Which market should we pursue first?
The business model environment consists of four areas:
- Industry Forces (primarily your competitors)
- Market Forces (primarily your potential customers)
- Key Trends (regulatory and culture)
- Macro Economic Forces (economy and infrastructure)
You would prefer to choose markets where the environment is as close to your current market as possible. Major differences in the business model environments may require changes to your business model, which is associated with considerable investment and risk.
Explore which business model environment elements are crucial for making your business model work.
Web based – “no touch”
You don’t care much about the “local” business model environments when you are running a web-based no-touch business model. You rely on customers finding you.
There are approximately 1.5 billion people on the globe who are prepared to do business with you in English. The purchasing power of these 1.5 billion represents the largest web-based market on the globe. Since your business model relies entirely on reaching people through the web you are best served by the social media and search engines used by this English speaking world.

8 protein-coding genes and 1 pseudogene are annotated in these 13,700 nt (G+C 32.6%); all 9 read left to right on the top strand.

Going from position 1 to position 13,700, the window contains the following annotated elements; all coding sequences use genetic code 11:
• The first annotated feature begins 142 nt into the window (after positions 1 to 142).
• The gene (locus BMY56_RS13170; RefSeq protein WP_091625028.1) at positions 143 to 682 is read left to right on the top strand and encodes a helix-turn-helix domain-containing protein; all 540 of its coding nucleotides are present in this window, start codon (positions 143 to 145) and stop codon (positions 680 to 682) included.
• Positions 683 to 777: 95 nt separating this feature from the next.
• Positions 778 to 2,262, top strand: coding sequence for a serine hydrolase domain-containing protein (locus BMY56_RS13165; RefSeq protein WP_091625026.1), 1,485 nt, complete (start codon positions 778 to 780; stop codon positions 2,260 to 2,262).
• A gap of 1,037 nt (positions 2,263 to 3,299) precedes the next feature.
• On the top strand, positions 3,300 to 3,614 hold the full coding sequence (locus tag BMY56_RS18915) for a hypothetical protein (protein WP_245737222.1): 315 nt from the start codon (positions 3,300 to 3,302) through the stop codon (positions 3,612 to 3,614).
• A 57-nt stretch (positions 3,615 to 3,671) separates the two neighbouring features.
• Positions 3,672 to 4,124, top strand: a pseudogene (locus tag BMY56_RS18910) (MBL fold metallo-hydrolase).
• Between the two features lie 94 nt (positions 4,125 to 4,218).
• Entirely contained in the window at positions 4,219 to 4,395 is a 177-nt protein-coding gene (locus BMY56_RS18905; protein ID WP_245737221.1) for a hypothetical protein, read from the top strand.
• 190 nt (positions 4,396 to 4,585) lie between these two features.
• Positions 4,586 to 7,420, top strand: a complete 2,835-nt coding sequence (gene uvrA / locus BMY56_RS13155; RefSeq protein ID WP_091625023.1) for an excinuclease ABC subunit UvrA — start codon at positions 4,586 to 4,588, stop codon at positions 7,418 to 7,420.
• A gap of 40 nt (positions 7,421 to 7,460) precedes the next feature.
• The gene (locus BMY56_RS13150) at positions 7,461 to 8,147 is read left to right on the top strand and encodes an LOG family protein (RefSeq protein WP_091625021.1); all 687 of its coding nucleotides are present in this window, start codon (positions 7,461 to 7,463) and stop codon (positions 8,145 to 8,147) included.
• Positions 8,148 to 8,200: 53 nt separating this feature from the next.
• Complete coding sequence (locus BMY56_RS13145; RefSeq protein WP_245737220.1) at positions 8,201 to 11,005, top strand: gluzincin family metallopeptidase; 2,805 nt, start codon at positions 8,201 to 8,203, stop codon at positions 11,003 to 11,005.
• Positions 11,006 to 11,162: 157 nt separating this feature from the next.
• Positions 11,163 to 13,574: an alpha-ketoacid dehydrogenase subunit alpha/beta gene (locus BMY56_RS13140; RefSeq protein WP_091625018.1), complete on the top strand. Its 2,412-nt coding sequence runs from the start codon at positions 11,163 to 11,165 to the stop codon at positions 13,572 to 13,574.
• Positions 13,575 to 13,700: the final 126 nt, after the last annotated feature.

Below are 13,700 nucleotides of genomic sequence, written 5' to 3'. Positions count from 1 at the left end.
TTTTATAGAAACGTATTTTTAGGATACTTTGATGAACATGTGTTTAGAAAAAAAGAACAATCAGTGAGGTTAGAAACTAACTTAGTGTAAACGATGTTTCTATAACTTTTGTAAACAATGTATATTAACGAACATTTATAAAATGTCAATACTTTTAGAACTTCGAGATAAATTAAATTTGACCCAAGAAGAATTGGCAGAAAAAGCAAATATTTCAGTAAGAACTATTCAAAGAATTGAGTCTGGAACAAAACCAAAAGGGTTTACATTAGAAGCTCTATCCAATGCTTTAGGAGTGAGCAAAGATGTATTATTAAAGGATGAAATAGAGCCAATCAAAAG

Yes, it is also the most competitive market, but if you have ambitions of becoming a global market leader you must get a lead on the English speaking segment first. Getting a solid market share on the English speaking segment of the web will automatically bring you into almost any country on the globe. The spillover from English is phenomenal. Only 360 million have English as their native language. The remaining > 1 billion have English as a second language and are living in non-native English speaking countries. No other language enjoys such spillover effects.